- Author: June Walsh
1) Why are rhododendrons such a popular flower in Humboldt County?
Rhododendrons and Azaleas grow really well in the coastal zones of Humboldt County. They grow in abundance and in pockets of the wild throughout Humboldt. Once established in the garden they are very drought tolerant, needing only occasional summer water.
Rhododendrons were very popular in the late 1880s to the early 1900s which is why there are so many huge old specimens growing in the gardens of our lovely Victorian homes. They are mostly hybrids from England which added to their popularity.
Many ‘old timers' remember Cottage Gardens Nurseries which had acres of rhododendrons and bulbs, they called themselves the Holland of North America. See their 1919 catalogue here .
They shipped cut rhododendron flowers and daffodils as well as other spring flowers across the nation. Rhododendron ‘Countess of Derby', with its big pink bloom, proved particularly suitable for air shipment. It was planted all over Eureka under the moniker ‘Eureka Maid'.
2) Are they native, or how did they make their way here?
Northern California has 2 native rhododendron species. Rhododendron occidentale, the Western Azalea, makes a great garden plant. It can be enjoyed from now through June at Stagecoach Hill Azalea Reserve north of Big Lagoon (link) for location
Rhododendron macrophyllum, with its big pink flowers, is best seen in June in the Del Norte Redwoods, but many people who have property with redwoods also have them growing in their gardens.
Rhododendrons come in many sizes from giant trees with leaves 3 feet long, to diminutive shrubs with leaves as narrow as pine needles or as small as ¼ inch. There are many flower colors and leaf textures so will please rhododendron connoisseurs and weekend gardeners, alike. There are even several highly scented rhododendrons and azaleas.
4) Are there a wide variety of types and colors of rhododendrons?
Rhododendrons bloom in a range of colors from pristine white to nearly black purple, with some of the most popular colors being the sunset and sherbet mixes of yellow, pink and orange. There is no blue; Rhododendrons with names like ‘Bob's Blue' and ‘ Blaney's Blue' are really violet or purple.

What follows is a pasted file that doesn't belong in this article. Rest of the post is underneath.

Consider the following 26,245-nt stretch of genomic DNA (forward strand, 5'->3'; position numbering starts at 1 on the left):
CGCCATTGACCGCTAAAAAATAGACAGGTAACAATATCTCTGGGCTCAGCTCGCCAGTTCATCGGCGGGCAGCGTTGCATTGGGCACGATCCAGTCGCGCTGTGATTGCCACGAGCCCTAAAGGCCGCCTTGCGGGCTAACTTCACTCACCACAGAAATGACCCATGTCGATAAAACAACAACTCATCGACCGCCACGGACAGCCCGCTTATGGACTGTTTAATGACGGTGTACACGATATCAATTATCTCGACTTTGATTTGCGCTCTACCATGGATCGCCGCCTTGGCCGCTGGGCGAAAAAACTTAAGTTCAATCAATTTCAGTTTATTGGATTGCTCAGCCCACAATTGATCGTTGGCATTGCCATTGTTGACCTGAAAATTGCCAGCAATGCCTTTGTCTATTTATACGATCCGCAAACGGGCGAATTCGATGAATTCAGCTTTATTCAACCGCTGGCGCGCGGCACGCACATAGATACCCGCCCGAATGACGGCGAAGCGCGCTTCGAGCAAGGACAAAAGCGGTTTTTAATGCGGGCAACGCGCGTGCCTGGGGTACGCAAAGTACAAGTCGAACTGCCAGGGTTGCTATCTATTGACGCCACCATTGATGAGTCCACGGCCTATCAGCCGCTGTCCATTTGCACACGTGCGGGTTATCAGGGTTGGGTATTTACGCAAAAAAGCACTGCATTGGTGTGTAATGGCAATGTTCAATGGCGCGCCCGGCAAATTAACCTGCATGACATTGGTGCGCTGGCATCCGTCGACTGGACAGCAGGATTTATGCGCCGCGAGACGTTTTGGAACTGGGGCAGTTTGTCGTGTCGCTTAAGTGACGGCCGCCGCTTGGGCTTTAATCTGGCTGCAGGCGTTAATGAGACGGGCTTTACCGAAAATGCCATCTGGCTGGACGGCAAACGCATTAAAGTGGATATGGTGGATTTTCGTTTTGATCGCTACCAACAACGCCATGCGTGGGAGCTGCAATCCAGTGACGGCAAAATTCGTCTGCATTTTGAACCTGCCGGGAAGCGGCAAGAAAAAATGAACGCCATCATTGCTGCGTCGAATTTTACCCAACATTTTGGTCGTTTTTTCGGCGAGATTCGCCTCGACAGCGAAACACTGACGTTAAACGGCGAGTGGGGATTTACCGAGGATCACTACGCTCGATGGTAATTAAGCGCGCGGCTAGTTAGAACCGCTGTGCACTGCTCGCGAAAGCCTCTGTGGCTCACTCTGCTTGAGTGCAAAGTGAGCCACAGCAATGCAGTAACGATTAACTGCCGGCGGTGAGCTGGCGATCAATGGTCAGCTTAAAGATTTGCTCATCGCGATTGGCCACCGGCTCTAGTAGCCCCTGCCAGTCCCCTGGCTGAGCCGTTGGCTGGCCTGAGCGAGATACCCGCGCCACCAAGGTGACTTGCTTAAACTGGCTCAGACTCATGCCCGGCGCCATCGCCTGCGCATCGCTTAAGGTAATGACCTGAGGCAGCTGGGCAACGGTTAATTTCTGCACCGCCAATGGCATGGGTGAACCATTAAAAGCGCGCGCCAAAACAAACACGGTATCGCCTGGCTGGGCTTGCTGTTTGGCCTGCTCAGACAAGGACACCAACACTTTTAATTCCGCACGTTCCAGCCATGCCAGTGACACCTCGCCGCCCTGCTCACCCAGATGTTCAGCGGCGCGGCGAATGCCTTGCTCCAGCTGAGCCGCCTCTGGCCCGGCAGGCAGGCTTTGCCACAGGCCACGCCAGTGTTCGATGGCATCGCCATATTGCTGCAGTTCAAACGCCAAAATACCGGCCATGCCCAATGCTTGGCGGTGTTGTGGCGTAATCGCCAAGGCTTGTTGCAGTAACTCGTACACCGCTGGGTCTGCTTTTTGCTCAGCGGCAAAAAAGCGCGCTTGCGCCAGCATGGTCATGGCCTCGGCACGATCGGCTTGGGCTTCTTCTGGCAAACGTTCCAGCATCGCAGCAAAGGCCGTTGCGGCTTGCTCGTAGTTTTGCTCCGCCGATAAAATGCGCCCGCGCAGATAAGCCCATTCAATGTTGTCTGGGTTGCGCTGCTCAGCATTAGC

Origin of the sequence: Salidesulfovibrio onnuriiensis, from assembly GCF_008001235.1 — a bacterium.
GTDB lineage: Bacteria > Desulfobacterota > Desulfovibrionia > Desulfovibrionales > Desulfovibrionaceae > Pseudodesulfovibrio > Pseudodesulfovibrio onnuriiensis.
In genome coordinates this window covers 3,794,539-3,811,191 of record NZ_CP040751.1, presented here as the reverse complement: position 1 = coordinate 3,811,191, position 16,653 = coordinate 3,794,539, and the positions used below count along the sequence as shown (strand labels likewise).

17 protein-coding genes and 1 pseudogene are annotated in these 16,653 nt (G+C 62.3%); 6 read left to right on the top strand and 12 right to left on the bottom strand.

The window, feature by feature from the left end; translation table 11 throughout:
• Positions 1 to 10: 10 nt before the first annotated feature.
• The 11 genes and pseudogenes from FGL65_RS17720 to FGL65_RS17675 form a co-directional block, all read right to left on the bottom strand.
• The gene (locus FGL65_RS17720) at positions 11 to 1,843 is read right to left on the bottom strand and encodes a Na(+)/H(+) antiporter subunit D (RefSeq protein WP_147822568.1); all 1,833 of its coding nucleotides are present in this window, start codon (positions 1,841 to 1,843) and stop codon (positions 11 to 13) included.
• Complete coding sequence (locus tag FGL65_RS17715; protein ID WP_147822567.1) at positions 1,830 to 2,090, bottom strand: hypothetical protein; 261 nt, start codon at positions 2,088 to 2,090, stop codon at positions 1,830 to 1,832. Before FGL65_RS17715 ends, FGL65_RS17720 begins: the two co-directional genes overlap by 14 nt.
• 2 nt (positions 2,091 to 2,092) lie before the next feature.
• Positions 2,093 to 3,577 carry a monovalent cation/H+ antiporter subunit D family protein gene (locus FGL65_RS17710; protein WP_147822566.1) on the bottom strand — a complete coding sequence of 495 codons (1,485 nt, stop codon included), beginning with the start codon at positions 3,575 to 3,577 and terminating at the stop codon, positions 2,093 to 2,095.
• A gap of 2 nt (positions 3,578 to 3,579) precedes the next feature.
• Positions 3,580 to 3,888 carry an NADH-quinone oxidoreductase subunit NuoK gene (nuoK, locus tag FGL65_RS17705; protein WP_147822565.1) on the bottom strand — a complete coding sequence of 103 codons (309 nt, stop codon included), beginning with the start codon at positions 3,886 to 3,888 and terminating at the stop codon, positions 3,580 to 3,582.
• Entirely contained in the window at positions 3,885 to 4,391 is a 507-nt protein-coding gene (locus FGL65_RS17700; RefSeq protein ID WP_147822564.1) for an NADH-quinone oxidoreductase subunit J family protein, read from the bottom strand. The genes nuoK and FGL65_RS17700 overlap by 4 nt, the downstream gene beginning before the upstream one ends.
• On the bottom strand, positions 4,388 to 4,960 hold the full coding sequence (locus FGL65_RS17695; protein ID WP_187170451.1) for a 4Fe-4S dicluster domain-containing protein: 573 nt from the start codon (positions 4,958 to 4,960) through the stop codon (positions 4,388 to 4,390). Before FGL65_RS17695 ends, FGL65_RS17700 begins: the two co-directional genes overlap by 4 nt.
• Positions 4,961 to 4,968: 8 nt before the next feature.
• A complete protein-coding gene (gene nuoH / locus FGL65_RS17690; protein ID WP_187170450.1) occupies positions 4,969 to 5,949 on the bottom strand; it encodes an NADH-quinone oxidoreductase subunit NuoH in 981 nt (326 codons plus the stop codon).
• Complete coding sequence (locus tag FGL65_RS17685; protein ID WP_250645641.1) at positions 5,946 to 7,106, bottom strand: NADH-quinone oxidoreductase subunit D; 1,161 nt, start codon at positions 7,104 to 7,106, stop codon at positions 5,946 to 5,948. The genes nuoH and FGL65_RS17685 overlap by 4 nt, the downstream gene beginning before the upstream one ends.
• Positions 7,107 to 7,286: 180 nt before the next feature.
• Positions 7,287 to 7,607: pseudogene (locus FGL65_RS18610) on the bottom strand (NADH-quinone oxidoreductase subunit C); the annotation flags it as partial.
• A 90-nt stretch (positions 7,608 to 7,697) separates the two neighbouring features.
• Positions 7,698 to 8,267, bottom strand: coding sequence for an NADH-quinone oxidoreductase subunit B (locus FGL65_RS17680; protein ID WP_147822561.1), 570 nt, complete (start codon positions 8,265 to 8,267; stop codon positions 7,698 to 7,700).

There are 4 distinct groups of rhododendrons, most of which grow in the Northern Hemisphere. These groups do not cross with each other to make hybrids, much to the chagrin of novice hybridizers.
Lepidote, (with scales) those are the rhododendrons commonly confused with azaleas as they generally have smaller leaves and flowers and plants that generally do not grow very big. But in the Lepidote series are also the large rangy Maddenii rhododendrons, many of which have huge white fragrant flowers on medium to large plants often with reddish peeling bark.
Elepidote, (without scales) are the plants we are most familiar with in our gardens. Many, many hybrids have been made using species and hybrids to create a wide range of colors and flower shapes. These generally have large leaves and flowers. Azaleas are elepidote.
Azalea, these can be deciduous, evergreen or semi deciduous. Most Azaleas only have 5 stamens, 1 for each lobe of the flower. Azaleas have smaller leaves covered in small adpressed hairs that lie flat and face the end of the leaf.
Vireya, are tropical epiphytic plants that are mostly in South East Asia, Borneo, Papua New Guinea and Northern Australia. They are mostly very frost tender so many people grow them in cool greenhouses like orchids, or in sheltered spots outside on the coast. They come in a wide range of colors and many are highly and sweetly scented.
We are often asked “what is the difference between rhododendrons and azaleas?” All azaleas are rhododendron but not all rhododendrons are azaleas. In most cases, rhododendrons can be larger shrubs with larger leaves and flowers than azalea plants. Azalea flowers usually have five stamens, while the rhododendron flowers generally have ten. Azalea plants are deciduous, evergreen or semi deciduous like our native Western Azalea. Azaleas have smaller leaves covered in small adpressed hairs that lie flat and face the end of the leaf.
Though not all small leafed rhododendrons are azaleas! Confused yet!?
6) Do you have any tips for successful rhododendron growing?
When choosing a new rhododendron or azalea for your garden think about how big and wide it will be in 10 years. You don't want it to cover your front windows or cover the walk to your front door. An important consideration is what does the plant look like when it is NOT in bloom. Rhododendrons are generally green bushes; choose ones with interesting leaves and full lush growth that will look as good in bloom as out of bloom. Many deciduous azaleas have lovely fall leaf color to add seasonal interest.
7) What is the rhododendron growing season here on the North Coast?
In our mild climate the bloom season is really long, from late December to mid June there are rhododendrons or azaleas in bloom. Though the peak is from mid April to mid May which is why Eureka's Rhododendron Festival, which was canceled this year, takes place the last weekend of April.
8) Tell me a little bit about the Rhododendron Society and what it does to promote this popular flower.
The Eureka Chapter of the American Rhododendron Society is one of 50+ chapters worldwide. The society's goals are to encourage growing rhododendrons in private gardens and public gardens and parks, and understand and preserve native habitats around the world, including our own area. The Eureka Chapter holds meetings 8 times a year to bring in interesting speakers on topics ranging from rhododendron hunting in the wild to growing and collecting rhododendrons for public botanical gardens, like Humboldt Botanical Garden, and home garden, also scientific research projects.